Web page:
CN: New Fuel Efficiency Program at the Heart of Sustainability Agenda

MONTREAL — CN is deriving clear gains from its Fuel Management Excellence (FMX) program, which drives both fuel efficiency and environmental benefits.

Keith Creel, executive vice-president and chief operating officer, said: “CN is making significant strides in improving the fuel efficiency of its freight train operations, obtaining important sustainability gains and delivering a cost-effective transportation service through a series of initiatives, including the acquisition of modern locomotives, new technology applications to existing locomotives, enhanced analytic abilities, and employee training.

“We are particularly excited about our leading-edge work to set fuel efficiency targets for specific trains by route and to monitor train performance against these goals. The targets are based on established benchmarks for key fuel consumption variables such as train make-up, locomotives, train handling, route gradients and curvature, and weather. This strategy to produce real-time information by train and by locomotive is truly the next frontier in precision fuel management.”

On average, railroads are four times more fuel-efficient than trucks, according to a recent independent study for the U.S. Federal Railroad Administration. And, importantly, CN leads the North American rail industry in fuel efficiency, consuming, overall, 10 per cent less fuel per gross-ton-mile than the rail industry average. This has helped CN to reduce greenhouse gas emissions and resulted in the lowest fuel surcharge in the industry, helping our customers save on transportation costs.

CN’s FMX program includes:

  • The acquisition of new fuel-efficient locomotives – in 2010 CN purchased 102 new high-horsepower locomotives, as well as 102 second-hand high-horsepower locomotives that are being upgraded. These locomotives are approximately 15 per cent more fuel-efficient than the ones they replace and comply fully with applicable regulatory requirements for reduced locomotive exhaust emissions.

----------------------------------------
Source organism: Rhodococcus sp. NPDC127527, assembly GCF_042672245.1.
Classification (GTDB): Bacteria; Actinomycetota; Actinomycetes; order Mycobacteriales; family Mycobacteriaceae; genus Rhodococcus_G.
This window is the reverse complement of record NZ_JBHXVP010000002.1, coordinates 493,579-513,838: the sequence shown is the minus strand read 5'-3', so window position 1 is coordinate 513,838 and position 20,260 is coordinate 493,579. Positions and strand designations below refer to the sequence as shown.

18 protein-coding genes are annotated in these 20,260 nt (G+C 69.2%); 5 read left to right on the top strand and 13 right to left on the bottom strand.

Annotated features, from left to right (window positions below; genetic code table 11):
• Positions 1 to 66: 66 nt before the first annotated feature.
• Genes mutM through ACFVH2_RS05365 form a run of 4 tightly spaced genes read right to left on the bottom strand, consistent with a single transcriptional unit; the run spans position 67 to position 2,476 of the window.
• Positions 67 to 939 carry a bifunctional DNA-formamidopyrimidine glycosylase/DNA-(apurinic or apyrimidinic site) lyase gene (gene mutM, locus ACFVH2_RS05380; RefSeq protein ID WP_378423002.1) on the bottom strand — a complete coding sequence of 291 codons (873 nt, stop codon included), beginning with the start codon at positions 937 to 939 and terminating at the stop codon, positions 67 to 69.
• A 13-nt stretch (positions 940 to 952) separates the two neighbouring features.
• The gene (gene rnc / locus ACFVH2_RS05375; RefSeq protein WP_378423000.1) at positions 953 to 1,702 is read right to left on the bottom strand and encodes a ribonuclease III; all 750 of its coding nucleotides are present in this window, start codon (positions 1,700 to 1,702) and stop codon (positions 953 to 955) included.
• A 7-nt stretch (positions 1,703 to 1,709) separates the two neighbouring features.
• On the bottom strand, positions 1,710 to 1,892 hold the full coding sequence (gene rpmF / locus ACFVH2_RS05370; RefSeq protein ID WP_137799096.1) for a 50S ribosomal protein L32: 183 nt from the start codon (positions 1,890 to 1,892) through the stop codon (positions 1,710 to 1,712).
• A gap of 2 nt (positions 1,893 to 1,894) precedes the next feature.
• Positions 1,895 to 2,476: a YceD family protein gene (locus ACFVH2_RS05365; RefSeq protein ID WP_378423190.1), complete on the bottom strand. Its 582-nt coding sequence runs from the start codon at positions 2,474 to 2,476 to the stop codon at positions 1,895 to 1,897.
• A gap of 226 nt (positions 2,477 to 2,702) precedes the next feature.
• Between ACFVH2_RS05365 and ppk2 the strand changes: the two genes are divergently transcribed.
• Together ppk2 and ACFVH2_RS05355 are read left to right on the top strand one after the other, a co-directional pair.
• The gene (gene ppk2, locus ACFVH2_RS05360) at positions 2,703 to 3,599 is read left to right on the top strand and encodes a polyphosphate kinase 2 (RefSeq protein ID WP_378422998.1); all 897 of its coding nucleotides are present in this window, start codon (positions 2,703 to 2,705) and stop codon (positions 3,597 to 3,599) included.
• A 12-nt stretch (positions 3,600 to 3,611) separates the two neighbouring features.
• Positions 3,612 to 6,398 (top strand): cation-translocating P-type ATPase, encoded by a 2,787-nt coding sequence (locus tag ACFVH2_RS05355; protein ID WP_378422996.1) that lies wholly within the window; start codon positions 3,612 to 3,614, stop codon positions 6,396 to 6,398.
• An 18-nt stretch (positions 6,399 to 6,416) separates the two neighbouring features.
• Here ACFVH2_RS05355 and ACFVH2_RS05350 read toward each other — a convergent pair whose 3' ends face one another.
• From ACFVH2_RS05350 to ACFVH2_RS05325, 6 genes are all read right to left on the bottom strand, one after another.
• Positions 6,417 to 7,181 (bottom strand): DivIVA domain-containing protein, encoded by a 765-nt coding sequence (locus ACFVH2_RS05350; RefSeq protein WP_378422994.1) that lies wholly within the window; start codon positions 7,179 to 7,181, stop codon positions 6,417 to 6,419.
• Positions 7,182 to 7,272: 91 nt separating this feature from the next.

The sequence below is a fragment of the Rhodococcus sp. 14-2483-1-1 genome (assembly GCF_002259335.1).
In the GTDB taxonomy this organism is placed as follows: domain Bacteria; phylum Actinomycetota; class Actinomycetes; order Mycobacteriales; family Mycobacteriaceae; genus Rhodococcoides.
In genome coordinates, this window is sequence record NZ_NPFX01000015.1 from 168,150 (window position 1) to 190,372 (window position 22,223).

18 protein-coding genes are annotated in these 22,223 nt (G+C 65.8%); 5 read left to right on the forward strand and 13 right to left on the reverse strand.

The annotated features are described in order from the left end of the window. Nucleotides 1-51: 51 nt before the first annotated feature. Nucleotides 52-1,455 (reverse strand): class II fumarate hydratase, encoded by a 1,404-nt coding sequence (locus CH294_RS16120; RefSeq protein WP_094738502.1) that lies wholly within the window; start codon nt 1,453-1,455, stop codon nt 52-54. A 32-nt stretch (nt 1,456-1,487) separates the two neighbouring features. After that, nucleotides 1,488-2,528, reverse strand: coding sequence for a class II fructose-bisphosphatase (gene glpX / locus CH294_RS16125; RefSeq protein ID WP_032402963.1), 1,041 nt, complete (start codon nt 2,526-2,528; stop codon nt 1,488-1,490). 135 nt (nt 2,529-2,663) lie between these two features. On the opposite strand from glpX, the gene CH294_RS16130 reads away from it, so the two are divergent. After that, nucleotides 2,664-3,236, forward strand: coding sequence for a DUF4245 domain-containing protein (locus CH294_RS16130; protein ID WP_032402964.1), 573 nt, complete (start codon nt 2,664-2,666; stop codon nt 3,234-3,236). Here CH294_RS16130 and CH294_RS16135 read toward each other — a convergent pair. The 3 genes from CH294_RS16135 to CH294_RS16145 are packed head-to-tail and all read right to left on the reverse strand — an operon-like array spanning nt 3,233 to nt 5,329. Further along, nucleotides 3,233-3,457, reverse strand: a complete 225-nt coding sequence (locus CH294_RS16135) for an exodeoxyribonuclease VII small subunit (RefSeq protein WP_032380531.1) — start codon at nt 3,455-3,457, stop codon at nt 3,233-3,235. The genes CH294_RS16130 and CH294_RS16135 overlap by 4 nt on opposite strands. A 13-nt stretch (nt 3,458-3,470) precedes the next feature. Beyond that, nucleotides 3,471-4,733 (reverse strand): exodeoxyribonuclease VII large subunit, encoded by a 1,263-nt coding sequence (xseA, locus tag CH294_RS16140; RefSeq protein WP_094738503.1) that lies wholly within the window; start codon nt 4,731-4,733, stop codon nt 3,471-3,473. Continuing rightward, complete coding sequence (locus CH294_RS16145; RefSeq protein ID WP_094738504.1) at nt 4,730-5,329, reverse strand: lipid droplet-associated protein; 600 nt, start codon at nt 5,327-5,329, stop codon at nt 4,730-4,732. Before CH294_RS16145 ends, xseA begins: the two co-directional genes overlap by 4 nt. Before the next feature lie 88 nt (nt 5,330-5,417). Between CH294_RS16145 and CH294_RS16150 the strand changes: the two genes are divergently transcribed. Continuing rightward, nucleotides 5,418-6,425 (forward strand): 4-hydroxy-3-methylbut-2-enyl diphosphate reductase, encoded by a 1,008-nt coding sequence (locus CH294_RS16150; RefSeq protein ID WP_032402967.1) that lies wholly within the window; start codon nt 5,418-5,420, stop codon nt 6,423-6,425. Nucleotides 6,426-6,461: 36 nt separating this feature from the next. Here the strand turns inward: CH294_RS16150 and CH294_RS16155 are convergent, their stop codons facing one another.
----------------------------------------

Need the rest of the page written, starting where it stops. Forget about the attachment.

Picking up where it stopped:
• Installation of Wi-Tronix telemetry systems on high-horsepower locomotives. Wi-Tronix provides real-time information about locomotive and train performance through remote measurement and reporting of data, including precise fuel consumption, to an off-board CN computer system at regular intervals or at request. The technology allows CN to optimize the match of locomotive horsepower to the trailing tonnage of the train by isolating or shutting down locomotives and reducing throttle settings. It continuously scans train operations for the proper application of train handling rules to optimize fuel use, determines when and where fueling is required, and ensures temporarily inactive locomotives are shut down. CN expects to equip up to 1,200 high-horsepower locomotives with locomotive telemetry technology by 2013.
  • Trip Optimizer technology from GE Transportation. Trip Optimizer is a train “cruise control” system that follows a pre-determined speed trajectory over a GPS track map to optimize fuel consumption. It minimizes braking by planning miles in advance for speed zone and terrain changes. CN’s VancouverMontreal corridor is fully mapped for this technology, and CN is now moving intermodal trains equipped with the technology over key sections of this corridor. By September 2011, CN plans to have intermodal and merchandise trains in the corridor running with Trip Optimizer technology. CN has 125 locomotives with Trip Optimizer and plans to install this type of technology on up to 400 locomotives by the end of 2013.
  • Installation of Auto Engine Start Stop (AESS) technology, which automatically shuts down an idle diesel engine, while keeping the locomotive in the proper operating state to start on demand. CN has more than 600 locomotives with this technology, and plans to apply AESS-type technology on up to 800 units by 2013.
  • Training of train crews and rail traffic controllers. These employees are continually being schooled on best practices, including fuel-efficient train handling techniques, matching power to train tonnage and limiting throttle use, and taking advantage of train pacing opportunities at train meets.

Creel said: “FMX is a vital part of taking our precision railroading model to the next level. We believe sophisticated fuel-efficiency and monitoring systems will aid our efforts to measure and report reductions of greenhouse gas emissions and the scope of the carbon footprints of CN and our customers. All this is vital as fuel prices remain a challenge and freight customers put greater emphasis on sustainable transportation options.”